This Friday, September 5th, I’ll be attending the FGS meeting in Philadelphia.Â I’m excited because this is my first big genealogy meeting (after 20 years of genealogy!), and because I get to sit and watch some great presenters discuss genetic genealogy.Â The program is here.
I hope to meet some other genealogy bloggers, if any of you are planning to attend! … Click to read more!
According to a 200-year-old family legend, Bettye Kearse – an African American – is the direct descendant of James Madison.Â Madison, of course, was a founding father and fourth President of the United States.Â As the story goes, he fathered a child name Jim with a slave cook named Coreen.Â For the past 4 years she and genetic genealogist Bruce Jackson of the Roots Project have tried to use DNA to prove or disprove a story passed through 5 generations of the family.
Unfortunately, Kearse and Jackson have been unable to obtain DNA samples from Madison’s descendants, stating that they have been “neither sincere nor forthcoming in this effort.”Â The president of the National Society of Madison Family Descendants, Frederick M. Smith, cited … Click to read more!
See the new article at Seed Magazine “Inheriting Confucius,” which discusses efforts to generate a family tree containing the 2 million+ descendants of Confucius.
Kong De-Yong, a 77th(!) generation descendant of Confucius, has been compiling the tree for the last 10 years.Â Although the Committee is accepting submissions from women and other previously excluded groups, it is not accepting DNA contributions.Â According to the article, this “hints at the limits of Chinese engagement with the age of genomics, and demonstrates how high cultural stakes can constrain science.”Â Unfortunately, as the author of the article suggests, many people might be afraid of the results of such DNA testing: “Given the potential implications of genetic knowledge for … Click to read more!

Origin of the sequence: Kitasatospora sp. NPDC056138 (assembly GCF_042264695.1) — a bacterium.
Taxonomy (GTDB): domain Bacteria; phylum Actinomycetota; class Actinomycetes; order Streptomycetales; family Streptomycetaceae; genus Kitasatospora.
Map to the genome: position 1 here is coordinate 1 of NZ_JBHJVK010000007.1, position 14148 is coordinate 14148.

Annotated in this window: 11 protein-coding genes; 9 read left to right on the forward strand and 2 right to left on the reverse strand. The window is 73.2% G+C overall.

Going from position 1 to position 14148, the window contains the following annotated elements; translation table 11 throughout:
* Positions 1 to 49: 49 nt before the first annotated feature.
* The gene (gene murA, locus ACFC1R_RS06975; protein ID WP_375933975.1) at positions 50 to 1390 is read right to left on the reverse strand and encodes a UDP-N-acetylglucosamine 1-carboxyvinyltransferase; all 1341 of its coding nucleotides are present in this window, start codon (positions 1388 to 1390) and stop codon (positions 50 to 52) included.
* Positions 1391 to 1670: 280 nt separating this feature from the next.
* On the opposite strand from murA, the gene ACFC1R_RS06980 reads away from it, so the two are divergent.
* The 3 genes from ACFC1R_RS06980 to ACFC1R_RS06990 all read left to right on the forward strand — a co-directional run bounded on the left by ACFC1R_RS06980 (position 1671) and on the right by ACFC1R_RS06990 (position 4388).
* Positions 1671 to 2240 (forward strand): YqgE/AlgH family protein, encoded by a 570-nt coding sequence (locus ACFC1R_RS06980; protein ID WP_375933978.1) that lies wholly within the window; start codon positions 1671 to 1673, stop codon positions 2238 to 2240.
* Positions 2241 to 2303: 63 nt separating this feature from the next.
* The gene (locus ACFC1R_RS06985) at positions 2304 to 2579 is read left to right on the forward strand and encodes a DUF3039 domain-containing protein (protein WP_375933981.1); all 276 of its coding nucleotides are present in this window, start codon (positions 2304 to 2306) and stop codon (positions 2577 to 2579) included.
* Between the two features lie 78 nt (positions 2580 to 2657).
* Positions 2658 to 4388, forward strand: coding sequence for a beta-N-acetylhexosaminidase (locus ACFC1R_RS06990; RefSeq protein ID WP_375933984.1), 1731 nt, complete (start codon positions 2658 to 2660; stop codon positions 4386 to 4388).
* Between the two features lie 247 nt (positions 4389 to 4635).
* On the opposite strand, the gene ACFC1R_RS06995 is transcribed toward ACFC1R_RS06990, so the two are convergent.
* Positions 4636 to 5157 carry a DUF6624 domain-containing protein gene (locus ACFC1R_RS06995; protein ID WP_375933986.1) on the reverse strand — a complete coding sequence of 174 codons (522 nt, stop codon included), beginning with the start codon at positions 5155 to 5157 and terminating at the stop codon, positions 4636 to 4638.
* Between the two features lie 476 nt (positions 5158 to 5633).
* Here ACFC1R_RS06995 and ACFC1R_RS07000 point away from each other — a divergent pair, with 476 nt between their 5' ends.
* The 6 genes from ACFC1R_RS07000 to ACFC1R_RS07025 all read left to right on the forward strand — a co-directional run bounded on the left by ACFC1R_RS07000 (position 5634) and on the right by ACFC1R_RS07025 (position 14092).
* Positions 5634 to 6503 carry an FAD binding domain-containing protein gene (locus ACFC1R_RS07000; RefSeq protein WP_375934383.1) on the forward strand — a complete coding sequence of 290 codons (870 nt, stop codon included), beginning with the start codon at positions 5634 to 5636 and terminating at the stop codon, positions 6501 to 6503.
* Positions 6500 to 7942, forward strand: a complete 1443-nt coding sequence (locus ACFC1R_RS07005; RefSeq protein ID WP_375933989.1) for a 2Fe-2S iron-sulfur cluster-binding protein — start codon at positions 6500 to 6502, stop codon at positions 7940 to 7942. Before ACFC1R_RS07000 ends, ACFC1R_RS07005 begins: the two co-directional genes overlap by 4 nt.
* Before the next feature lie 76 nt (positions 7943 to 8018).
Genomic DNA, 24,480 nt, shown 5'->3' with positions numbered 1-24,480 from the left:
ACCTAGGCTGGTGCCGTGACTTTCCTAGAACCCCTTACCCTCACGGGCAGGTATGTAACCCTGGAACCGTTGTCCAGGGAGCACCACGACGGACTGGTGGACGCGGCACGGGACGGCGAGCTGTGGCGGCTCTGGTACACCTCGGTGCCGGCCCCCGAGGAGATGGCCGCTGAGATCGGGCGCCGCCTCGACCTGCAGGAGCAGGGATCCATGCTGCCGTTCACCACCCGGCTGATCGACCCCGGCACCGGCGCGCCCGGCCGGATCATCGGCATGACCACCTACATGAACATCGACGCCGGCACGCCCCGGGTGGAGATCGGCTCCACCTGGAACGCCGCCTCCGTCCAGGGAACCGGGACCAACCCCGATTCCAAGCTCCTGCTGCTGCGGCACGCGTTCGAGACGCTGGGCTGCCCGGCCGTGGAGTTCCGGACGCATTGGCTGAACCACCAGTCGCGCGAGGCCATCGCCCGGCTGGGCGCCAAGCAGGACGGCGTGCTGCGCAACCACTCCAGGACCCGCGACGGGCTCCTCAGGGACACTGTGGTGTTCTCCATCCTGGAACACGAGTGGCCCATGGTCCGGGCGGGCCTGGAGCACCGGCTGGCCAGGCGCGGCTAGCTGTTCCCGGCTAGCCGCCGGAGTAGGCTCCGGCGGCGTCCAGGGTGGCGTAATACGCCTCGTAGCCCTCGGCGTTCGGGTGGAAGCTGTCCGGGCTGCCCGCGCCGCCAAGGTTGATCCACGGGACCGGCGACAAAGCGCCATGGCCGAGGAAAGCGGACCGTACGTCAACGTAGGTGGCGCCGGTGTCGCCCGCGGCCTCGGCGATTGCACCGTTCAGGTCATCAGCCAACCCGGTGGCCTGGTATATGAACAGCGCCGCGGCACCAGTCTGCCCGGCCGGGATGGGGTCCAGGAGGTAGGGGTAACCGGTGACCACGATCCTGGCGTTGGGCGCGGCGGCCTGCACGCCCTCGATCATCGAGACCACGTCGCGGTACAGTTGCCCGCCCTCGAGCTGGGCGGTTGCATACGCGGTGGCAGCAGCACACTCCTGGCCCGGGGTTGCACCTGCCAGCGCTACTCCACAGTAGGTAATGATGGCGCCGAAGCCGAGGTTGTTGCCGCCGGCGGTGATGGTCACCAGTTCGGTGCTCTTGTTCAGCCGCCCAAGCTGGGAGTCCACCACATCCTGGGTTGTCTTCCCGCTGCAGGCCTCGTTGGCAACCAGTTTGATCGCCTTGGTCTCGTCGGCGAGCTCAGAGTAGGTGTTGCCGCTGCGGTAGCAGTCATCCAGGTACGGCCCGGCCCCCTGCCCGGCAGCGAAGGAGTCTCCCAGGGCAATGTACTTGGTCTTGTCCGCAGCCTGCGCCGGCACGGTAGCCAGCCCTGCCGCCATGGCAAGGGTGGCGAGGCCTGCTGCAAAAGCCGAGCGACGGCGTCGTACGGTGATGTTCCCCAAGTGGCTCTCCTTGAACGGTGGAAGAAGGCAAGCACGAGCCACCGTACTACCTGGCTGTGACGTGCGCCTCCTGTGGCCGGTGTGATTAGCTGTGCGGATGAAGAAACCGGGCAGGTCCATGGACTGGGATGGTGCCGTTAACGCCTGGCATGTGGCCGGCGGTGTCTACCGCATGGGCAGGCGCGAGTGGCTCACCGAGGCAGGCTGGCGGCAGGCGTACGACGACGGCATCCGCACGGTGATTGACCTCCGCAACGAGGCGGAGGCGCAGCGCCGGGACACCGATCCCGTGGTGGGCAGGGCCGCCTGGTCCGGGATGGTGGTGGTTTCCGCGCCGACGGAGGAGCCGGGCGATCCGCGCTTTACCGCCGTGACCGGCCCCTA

Technology Review, an MIT publication, has an article entitled “Genealogy Gets More Precise: Rapidly growing databases enable a more complete picture of one’s ancestry.“Â The article, which is relatively balanced, discusses some of the benefits and challenges associated with genetic genealogy testing.
Also check out the article and video “Mapping Out a Nascent Market” at boston.com, which is directed towards personal genetic companies such as deCODEme, 23andMe, Navigenics, and Knome.
And lastly, scientists have sequenced and recreated the Neanderthal mtDNA genome.Â For more information see john hawks weblog, Genetic Archaeology, Genea-Musings (with a humorous twist), Anthropology.net, and The Spittoon.Â The original article is in Cell.Â Turns out there are roughly 206 differences between the CRS (the Cambridge Reference Sequence, the mtDNA to which all human mtDNA is compared) and Neanderthal mtDNA; 195 transitions and 11 … Click to read more!
I’ve decided to join the 2008 Genea-Blogger Group Games (see here for more info).Â I’m a little late, but the organizers have decided to allow entrants until tonight at 9:00pm PDT.Â The Opening Ceremonies were held on Friday.Â I’m hoping to put a genetic genealogy twist on my entries, if possible, to highlight how genetics can augment traditional genealogical research.
The categories I plan to participate in are:
Genetic genealogy has the potential to reveal information about your health (for example, DYS464 can reveal infertility and sequencing of the entire mtDNA genome can reveal mutations that are suspected of being associated with certain disorders).Â Although I usually don’t consider this possibility to be serious enough to discourage genetic genealogy testing, I do believe that people should be aware of the possibility before being tested.
A new study in the American Journal of Human Genetics (available here) examined the frequency of ten (potentially) pathogenic mitochondrial point mutations in 3168 neonatal cord blood samples.Â Of these samples, a total of 15 (or 1 in 200) harbored one or more of the mutations.
Interestingly, the mtDNA of 12 of the 15 samples were heteroplasmic, … Click to read more!